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User comments : 5

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Sancho
1 / 5 (3) Sep 03, 2012
Anthropomorphism, so called, in the service of Science is no crime, even if scientists would prefer not to be reminded that human nature is, in fact, rooted in Nature. Is one really to believe the researcher's theory that the birds congregate for days, without eating, in a place of danger?
Torbjorn_Larsson_OM
5 / 5 (4) Sep 03, 2012
One is to accept, not believe, the putative observation and the hypothesis until either has been independently rejected. It is after all a peer reviewed result.

It is a nice observation and hypothesis as well, since it may predict one of the reasons we ourselves started with a similar behavior - to reduce risk. It is actually the reverse of anthropomorphism, since it may predict human behavior in terms of other animal behavior.
JS7
4.7 / 5 (3) Sep 03, 2012
"The research group doesn't believe the congregating is a form of mourning"
And yet they offer no basis for this dubious conclusion. The persistent denial of anything natural in animals is one of the most embarrassing and useless tendencies in modern science.
defactoseven
4.7 / 5 (3) Sep 03, 2012
"The research group doesn't believe the congregating is a form of mourning, but is instead a way for the birds to convey to all of the others in the area, that some unidentifiable threat is about and that they all need to be on special heightened alert, at least for awhile."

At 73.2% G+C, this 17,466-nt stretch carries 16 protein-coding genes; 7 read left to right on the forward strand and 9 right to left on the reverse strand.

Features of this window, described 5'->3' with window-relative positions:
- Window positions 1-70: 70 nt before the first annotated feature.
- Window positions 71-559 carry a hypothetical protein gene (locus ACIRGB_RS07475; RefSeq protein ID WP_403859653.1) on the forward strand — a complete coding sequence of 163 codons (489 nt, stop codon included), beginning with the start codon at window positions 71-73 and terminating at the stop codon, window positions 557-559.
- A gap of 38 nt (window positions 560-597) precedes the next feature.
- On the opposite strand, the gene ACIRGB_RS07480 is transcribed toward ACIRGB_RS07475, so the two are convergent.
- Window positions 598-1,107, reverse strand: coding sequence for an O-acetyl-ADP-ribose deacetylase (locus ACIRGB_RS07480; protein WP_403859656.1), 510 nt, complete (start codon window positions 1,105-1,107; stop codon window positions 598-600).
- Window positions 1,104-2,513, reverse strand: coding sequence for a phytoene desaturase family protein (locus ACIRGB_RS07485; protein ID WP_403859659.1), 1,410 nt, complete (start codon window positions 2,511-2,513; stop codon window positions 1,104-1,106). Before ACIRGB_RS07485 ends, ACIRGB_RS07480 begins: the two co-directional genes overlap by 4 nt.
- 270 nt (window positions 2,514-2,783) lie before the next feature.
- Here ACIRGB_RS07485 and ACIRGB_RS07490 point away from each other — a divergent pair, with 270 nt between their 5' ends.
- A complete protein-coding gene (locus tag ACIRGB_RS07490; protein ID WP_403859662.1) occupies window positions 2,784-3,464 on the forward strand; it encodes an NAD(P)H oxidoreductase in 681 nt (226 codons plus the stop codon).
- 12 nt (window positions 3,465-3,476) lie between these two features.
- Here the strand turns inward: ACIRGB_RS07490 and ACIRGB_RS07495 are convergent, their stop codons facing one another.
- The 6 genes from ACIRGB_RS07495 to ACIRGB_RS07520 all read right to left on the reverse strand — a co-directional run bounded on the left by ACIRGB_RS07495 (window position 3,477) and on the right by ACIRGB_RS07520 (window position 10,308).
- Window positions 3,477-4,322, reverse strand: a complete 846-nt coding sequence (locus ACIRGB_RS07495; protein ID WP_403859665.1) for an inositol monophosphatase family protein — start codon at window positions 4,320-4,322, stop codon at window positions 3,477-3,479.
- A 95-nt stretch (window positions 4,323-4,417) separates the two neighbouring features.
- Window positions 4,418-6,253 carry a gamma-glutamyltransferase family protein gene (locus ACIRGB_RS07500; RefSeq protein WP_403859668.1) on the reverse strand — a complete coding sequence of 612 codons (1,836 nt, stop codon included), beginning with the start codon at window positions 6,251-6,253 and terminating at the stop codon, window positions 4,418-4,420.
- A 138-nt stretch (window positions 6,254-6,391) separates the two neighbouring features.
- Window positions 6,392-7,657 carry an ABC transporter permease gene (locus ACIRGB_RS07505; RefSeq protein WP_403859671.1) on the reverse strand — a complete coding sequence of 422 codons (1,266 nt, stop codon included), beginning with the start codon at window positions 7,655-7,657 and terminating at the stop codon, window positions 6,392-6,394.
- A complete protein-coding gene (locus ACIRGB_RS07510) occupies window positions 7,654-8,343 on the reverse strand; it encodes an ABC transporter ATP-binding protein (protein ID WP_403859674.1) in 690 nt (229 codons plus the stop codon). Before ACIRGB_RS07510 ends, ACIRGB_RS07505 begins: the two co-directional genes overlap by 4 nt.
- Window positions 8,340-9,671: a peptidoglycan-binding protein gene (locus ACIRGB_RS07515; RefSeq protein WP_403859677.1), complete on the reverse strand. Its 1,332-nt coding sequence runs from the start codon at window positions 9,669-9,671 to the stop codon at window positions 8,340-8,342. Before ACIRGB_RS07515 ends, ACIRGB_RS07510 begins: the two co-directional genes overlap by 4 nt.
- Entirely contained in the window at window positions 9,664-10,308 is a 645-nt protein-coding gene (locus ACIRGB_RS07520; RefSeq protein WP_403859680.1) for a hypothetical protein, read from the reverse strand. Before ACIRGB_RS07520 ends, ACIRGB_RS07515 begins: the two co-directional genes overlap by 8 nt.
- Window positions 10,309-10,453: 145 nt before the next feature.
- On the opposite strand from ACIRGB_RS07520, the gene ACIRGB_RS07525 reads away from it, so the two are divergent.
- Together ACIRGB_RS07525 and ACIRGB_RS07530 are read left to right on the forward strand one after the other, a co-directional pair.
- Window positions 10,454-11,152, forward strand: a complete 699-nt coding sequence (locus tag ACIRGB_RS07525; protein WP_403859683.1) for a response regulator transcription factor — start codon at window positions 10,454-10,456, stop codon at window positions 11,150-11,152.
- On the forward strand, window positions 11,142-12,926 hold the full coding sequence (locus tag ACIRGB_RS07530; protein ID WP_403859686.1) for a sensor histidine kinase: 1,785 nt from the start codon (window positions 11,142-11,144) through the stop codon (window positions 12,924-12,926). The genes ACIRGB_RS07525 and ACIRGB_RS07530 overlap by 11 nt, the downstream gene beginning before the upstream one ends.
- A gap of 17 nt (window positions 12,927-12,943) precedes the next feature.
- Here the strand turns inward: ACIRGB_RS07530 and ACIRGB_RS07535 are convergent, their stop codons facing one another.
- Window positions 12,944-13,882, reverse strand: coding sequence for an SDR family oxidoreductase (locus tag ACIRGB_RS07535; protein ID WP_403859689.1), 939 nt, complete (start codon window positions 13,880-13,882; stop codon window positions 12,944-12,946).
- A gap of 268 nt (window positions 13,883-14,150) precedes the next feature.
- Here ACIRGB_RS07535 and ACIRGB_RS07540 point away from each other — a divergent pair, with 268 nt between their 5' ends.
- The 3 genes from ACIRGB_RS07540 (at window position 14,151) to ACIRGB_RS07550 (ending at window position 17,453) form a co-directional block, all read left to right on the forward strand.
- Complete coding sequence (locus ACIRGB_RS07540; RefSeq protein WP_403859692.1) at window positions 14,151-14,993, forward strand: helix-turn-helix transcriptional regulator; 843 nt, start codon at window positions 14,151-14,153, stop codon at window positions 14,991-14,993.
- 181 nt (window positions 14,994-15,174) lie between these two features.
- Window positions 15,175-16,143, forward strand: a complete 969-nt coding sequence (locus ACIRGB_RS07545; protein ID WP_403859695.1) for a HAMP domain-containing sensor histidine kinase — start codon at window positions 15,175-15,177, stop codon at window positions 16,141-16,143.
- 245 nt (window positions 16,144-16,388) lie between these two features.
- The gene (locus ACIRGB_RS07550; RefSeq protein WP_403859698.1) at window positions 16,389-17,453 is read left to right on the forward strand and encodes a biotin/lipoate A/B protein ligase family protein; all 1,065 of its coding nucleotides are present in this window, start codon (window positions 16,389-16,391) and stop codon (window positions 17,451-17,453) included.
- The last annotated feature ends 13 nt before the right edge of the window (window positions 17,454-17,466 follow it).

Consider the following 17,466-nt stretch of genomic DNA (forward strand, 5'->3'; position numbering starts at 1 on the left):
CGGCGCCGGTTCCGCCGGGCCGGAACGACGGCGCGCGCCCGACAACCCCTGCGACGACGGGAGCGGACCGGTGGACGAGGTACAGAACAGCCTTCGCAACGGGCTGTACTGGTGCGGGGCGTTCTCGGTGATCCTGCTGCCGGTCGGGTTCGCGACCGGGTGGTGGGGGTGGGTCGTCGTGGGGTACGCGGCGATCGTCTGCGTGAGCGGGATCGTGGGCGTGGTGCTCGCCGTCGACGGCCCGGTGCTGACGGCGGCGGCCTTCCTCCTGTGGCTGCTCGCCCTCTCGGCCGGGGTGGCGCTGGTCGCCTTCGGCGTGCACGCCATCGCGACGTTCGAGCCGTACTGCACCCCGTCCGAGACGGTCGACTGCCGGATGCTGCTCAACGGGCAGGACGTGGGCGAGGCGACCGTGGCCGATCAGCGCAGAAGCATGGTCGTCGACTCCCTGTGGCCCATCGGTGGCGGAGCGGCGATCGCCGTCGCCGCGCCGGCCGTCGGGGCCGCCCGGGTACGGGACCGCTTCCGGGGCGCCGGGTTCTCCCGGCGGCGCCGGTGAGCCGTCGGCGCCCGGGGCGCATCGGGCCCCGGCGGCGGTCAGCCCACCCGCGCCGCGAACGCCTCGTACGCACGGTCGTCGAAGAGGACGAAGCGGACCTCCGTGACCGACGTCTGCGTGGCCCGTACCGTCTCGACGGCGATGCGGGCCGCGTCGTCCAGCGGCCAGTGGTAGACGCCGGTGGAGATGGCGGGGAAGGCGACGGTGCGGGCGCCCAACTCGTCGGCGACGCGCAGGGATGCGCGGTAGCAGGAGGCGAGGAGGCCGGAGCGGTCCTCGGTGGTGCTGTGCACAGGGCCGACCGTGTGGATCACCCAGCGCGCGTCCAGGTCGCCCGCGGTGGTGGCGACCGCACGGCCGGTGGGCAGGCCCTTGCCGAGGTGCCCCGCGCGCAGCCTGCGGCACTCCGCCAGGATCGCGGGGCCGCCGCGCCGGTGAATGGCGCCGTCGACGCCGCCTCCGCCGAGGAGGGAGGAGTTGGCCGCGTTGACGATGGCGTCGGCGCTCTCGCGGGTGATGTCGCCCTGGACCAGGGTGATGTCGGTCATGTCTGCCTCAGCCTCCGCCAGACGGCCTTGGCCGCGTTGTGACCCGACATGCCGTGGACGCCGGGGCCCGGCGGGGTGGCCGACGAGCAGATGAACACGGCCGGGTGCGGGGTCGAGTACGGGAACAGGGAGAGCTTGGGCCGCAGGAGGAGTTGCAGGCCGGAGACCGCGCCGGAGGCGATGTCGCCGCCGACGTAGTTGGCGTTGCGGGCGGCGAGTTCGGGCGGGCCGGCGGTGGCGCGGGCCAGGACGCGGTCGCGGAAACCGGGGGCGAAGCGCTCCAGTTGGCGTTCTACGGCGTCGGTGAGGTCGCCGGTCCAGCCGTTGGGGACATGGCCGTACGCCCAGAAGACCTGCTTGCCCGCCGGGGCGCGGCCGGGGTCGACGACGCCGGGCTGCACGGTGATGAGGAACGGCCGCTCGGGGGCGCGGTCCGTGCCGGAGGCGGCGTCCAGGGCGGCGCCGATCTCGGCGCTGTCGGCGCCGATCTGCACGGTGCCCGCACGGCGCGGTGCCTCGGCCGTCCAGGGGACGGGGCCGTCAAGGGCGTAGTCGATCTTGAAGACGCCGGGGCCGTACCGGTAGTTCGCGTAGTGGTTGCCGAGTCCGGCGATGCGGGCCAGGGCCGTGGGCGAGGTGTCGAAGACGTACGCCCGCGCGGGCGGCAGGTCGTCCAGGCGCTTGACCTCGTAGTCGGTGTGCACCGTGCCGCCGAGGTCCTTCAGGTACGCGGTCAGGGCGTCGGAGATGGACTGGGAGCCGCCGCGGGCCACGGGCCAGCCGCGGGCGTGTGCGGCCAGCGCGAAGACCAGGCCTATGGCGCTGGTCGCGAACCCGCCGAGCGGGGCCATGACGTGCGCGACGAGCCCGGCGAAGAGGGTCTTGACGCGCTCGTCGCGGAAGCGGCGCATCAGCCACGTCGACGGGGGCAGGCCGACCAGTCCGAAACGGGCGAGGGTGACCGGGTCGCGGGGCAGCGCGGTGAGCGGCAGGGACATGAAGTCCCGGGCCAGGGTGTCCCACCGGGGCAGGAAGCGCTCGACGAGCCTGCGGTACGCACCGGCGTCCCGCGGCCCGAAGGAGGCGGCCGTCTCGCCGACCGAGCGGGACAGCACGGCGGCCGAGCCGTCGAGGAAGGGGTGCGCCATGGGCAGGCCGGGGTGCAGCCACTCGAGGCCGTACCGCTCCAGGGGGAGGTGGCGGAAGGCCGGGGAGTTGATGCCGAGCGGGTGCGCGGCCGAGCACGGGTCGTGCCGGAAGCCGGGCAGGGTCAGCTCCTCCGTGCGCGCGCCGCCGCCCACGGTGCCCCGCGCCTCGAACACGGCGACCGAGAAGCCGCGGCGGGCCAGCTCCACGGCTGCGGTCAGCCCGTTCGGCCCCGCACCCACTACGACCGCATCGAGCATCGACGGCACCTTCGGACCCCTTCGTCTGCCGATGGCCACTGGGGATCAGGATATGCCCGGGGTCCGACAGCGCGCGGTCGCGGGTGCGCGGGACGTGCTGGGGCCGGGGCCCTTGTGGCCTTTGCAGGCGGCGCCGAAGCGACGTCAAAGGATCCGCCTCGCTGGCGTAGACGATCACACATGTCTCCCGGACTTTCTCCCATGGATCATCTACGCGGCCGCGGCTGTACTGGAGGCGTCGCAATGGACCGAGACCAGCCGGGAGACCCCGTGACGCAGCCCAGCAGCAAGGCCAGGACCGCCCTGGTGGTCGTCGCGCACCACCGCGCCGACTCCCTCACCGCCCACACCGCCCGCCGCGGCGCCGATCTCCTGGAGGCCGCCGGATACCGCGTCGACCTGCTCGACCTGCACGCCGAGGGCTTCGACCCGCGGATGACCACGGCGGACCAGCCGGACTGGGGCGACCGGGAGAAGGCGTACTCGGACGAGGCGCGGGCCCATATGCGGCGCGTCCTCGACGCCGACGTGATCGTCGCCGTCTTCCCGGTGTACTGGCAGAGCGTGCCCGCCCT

I am not going to pretend I know enough about the subject to make any realistic assessment of the quoted statement above, BUT I just can't figure out how they could come to this conclusion. You would have to be a bird mind reader to say the birds convey "some unidentifiable threat" which is bazaar to say the least. Heightened alert? Not eating for possibly 48 hours? How does that make sense in a natural world?

Someone help me understand how to know the mind of a bird.
Torbjorn_Larsson_OM
not rated yet Sep 04, 2012
JS7, defacto7, the work seems to present a minimal hypothesis about the background inducing the behavior, it is an "Animal Behavior" article after all. They may or may not be able to test that hypothesis, I haven't checked. In the terms of defactoseven, they are abstaining from 'knowing the mind of the bird' and looking for evolutionary advantages. And it is impossible from the wording to tease out if it is the article's description of what the groups work amounts to, or if the researchers themselves state this in the paper or when interviewed about the work.

Mourning in animals such as us can then be a way of strengthening such existing behaviors.